August 10, 2001
While it may be hard to have a passion for anything outside during the heat and humidity of late summer in Iowa, I think fondly of the colors in my landscape. As I look out of my air-conditioned window, I watch the curtain close on some of the summer blooming perennials and note that the beauty of fall blooming plants has not yet arrived. In this lull, we look to plants with colorful foliage to provide interest. While there are a number of colorful possibilities, one of my gardening passions is for reddish-purple foliage. Purple leafed plants are not limited by size.
The yellownecked caterpillar is a common pest on crab apple, pin oak and birch trees in Iowa. It is also known to feed on elm, linden, honeylocust, maple, and fruit trees. Adult moths lay clusters of eggs on the backside of leaves in July. These eggs hatch into tiny caterpillars that remain in a cluster as they feed on the foliage. Small larvae are purplish with slender white stripes. As the caterpillars mature, they scatter throughout the host tree and feed individually. Full-grown larvae are 2 inches long and are black with white stripes.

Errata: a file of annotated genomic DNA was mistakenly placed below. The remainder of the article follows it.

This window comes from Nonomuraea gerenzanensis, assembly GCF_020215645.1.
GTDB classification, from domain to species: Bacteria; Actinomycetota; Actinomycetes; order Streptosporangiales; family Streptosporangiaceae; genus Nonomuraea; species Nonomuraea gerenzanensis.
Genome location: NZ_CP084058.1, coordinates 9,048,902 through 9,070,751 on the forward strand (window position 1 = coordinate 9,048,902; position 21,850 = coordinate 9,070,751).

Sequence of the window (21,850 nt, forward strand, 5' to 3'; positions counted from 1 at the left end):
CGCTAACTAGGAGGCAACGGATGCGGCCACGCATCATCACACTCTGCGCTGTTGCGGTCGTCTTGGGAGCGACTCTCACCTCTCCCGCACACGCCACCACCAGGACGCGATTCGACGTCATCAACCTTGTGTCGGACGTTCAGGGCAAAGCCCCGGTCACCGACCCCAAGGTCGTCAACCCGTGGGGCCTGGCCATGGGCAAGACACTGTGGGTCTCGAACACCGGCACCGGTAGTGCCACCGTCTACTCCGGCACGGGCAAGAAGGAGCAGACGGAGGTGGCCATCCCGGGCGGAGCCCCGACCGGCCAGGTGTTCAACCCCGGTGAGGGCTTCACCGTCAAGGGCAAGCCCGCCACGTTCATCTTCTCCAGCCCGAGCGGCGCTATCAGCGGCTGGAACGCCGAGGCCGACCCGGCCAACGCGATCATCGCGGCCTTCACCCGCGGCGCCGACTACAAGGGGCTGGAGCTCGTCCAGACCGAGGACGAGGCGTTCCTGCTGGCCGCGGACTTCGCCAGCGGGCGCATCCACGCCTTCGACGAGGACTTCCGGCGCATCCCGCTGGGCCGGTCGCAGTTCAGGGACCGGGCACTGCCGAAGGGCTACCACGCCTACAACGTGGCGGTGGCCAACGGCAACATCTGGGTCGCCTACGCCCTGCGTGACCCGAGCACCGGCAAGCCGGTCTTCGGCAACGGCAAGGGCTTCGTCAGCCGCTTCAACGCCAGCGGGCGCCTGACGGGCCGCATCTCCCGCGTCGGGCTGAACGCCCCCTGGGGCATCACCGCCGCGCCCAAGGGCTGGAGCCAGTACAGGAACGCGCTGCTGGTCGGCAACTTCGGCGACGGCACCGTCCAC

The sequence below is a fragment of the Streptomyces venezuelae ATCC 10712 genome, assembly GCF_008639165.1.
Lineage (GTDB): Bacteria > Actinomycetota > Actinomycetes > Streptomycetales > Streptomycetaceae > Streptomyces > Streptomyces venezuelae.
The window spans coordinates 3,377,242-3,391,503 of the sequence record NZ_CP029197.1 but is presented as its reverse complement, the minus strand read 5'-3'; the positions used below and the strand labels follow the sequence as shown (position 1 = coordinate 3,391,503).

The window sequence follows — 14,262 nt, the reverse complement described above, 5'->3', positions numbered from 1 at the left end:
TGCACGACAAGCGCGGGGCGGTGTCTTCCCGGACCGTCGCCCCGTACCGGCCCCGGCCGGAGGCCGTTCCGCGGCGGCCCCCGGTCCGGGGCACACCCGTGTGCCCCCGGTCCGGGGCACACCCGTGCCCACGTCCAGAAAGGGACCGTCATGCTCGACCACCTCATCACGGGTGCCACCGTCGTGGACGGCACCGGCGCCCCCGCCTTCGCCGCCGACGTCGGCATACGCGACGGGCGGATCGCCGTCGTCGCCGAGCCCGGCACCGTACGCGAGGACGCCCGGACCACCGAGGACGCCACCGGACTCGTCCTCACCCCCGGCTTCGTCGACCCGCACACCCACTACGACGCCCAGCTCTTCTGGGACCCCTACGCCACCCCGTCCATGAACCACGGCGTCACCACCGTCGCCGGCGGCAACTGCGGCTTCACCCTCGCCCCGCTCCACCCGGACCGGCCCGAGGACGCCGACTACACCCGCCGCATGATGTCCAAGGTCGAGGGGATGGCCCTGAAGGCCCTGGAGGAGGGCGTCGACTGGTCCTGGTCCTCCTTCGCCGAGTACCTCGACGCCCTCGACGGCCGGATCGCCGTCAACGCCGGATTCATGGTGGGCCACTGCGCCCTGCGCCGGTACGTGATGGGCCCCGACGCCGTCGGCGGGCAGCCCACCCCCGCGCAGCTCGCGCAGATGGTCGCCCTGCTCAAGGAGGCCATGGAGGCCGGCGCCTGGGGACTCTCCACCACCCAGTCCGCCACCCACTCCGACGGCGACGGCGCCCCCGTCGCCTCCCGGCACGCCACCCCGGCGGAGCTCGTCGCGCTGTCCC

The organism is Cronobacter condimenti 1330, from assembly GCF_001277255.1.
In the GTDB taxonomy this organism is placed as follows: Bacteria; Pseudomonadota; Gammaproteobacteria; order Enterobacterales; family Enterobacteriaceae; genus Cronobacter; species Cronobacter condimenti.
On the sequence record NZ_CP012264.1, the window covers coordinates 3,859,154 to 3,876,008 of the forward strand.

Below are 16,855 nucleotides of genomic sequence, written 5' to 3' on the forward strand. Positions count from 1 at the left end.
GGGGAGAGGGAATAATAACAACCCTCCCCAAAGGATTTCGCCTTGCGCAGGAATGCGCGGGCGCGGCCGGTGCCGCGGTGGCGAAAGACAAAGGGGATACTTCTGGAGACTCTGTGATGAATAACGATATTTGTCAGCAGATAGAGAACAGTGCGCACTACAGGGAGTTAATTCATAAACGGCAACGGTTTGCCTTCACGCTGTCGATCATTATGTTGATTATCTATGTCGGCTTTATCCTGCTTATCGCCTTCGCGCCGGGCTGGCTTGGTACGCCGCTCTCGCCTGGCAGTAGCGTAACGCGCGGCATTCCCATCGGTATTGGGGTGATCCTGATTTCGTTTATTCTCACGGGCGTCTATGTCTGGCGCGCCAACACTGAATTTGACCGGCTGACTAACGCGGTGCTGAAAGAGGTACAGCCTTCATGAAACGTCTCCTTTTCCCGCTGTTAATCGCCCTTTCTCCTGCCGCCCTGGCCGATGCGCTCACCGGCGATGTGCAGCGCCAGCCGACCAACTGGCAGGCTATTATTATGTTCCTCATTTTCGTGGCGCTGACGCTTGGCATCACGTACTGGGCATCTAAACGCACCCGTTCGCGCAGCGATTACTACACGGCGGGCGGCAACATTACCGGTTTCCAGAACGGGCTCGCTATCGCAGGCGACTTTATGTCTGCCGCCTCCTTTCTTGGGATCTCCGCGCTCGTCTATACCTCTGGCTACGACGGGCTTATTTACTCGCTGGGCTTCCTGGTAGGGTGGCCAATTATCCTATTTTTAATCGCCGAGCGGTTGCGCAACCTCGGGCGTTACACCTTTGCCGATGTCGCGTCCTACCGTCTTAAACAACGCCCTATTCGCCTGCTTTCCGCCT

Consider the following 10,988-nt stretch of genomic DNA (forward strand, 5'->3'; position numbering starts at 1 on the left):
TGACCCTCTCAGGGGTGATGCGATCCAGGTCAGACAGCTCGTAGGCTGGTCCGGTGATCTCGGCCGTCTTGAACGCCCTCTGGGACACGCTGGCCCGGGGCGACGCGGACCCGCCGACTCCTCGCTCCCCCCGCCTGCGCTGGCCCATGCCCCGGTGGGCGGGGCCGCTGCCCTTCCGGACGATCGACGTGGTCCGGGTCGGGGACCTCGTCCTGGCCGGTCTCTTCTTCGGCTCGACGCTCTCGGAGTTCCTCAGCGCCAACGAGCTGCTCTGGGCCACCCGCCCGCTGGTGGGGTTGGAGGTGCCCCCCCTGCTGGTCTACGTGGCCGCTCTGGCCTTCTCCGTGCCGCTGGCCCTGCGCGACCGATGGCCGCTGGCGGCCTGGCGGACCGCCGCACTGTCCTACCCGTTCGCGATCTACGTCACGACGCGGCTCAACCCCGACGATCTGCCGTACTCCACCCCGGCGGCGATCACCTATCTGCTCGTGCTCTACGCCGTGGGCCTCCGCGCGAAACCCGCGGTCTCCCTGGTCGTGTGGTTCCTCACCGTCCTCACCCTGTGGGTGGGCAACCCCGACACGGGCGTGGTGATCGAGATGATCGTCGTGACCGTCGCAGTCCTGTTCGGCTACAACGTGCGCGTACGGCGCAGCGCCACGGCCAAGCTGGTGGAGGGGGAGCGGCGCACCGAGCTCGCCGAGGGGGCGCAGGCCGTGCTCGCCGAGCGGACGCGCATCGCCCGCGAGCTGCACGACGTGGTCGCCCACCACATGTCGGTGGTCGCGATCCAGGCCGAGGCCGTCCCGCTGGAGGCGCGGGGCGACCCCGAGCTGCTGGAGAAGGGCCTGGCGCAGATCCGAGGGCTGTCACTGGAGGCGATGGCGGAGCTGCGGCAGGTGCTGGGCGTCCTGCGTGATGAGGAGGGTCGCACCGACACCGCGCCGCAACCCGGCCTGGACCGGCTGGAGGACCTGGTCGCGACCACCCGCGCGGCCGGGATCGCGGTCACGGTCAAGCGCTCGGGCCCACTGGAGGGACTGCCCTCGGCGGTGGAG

Temperatures have been high both day ( 85F) and night ( 60F). If high humidity and 10 hours or longer of blade wetness is added to the scenario, your lawn may come down with a case of brown patch, also known as Rhizoctonia blight. The common fungus Rhizoctonia solani causes brown patch. Most types of grasses and several non-grass plants can be infected by the fungus.
While the hot, humid days of August are still upon us, it's time to begin planning our fall garden activities. One fall garden chore is the planting of tulips, daffodils, and other spring-flowering bulbs.
Gardeners can purchase spring-flowering bulbs at local garden centers and mail-order companies. For your convenience, the mailing addresses and web sites of several mail-order bulb companies are provided. Brent and Becky's Bulbs 7463 Heath Trail
Gloucester, Virginia 23061 Dutch Gardens P.O. Box 2037